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Orthomolecular Medicine News Service, July 15, 2019

The Effect of Vitamin D on Cancer Incidence and Survival

by William B. Grant

(OMNS July 15, 2019) The results of a phase 2 randomized controlled trial (RCT) of high- vs. low-dose vitamin D3 supplementation for 139 patients with advanced colorectal cancer taking chemotherapy was recently reported in JAMA [Ng et al., 2019]. The high-dose vitamin D treatment was 8000 IU/d vitamin D3 for two weeks, then 4000 IU/d thereafter. The low-dose treatment group received 400 IU/d vitamin D3. The length of time before the disease worsened was 13 months in the high-dose treatment group and 11 months in the low-dose group. Further, high-dose vitamin D3 supplementation significantly reduced the risk of death by 36% (P = 0.02). In secondary analyses, the length of time before the disease worsened was significantly longer for patients in the treatment group who maintained a healthy weight, or had more metastatic sites.

The rate of diarrhea was 12% in the low-dose group, but only 1% in the high-dose group. This finding is consistent with the role of vitamin D in maintenance of gut mucosal barrier integrity.

The findings from this RCT are supported by results from the recently-reported VITAL trial [Manson, 2019]. In that RCT, the treatment group received 2000 IU/d vitamin D3 and another group received a placebo. In the analysis of the entire 25,000-person group, the risk of cancer was not significantly reduced. However, evidently higher vitamin D levels take time to have an effect, because when the data from the first one or two years were omitted, there was a 25% significant reduction in the all-cancer mortality rate. In the secondary analyses, the effect of a higher vitamin D intake was to lower the all-cancer incidence rate by 24% for those with BMI < 25 kg/m2 (i.e. with "normal weight"), and by 23% (P = 0.06) for blacks.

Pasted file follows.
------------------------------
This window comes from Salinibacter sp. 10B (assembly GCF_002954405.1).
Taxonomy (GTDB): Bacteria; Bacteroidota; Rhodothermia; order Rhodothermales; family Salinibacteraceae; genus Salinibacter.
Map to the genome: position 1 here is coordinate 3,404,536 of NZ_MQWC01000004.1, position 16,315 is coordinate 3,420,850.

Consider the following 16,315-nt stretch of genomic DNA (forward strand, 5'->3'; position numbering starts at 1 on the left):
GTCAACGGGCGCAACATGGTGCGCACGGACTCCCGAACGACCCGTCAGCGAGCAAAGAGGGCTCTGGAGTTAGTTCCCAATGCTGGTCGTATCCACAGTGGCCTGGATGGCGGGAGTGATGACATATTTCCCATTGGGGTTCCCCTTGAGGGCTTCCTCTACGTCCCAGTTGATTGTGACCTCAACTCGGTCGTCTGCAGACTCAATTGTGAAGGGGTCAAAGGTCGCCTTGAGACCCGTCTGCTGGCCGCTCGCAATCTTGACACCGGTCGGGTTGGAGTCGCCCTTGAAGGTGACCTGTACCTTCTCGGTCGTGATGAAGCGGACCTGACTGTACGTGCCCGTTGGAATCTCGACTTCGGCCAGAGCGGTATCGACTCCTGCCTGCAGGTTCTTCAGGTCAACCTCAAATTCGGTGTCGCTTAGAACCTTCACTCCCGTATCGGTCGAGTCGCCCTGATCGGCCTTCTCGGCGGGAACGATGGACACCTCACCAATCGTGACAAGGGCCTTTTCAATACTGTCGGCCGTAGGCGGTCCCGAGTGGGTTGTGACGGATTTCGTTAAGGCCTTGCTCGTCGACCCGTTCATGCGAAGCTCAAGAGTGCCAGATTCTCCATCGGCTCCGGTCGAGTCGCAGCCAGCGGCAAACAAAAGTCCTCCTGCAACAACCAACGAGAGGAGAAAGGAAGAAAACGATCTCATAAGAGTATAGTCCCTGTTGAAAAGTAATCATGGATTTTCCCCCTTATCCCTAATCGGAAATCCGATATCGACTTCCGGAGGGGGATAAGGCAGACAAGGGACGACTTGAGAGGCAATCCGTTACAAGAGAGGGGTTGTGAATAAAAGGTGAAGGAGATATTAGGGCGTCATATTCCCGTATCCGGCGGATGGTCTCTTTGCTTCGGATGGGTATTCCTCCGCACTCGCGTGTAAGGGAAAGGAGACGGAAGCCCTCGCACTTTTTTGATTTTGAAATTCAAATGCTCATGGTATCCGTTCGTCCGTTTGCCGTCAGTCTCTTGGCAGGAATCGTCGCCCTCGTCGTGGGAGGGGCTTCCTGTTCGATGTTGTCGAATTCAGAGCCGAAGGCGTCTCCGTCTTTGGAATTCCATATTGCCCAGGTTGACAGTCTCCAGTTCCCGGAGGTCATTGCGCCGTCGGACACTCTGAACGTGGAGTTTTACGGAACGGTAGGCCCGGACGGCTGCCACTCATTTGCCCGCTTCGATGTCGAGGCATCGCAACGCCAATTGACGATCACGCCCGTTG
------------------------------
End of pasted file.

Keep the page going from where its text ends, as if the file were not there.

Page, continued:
To put these two studies in historical perspective, the UVB-vitamin D-cancer hypothesis was first proposed in 1980 by the brothers Cedric and Frank Garland after seeing the map of colon cancer mortality rates in the U.S. and noting that the region with the lowest rates was the sunny southwest [Garland & Garland, 1980]. Subsequently, after a more detailed cancer atlas became available [Devessa, 1999], incidence of many cancer types was found to be inversely correlated with solar UVB doses [Grant, 2002; Grant & Garland, 2006]. The mechanisms whereby vitamin D reduces the risk of cancer incidence and death are well known, and include effects on cells, angiogenesis around tumors, and metastasis [Moukayed & Grant, 2013, 2017].

There is also strong evidence that higher 25-hydroxyvitamin D concentrations reduce the risk of all types of cancer, including breast cancer [Grant & Boucher, 2017; McDonnell et al., 2016, 2018]. Thus, those interested in reducing risk of cancer would be well-advised to take several thousand IU/d vitamin D3 to achieve 25-hydroxyvitamin D concentrations above 40 ng/ml. Those diagnosed with cancer may want to include high-dose vitamin D3 supplementation in addition to the standard care of treatment.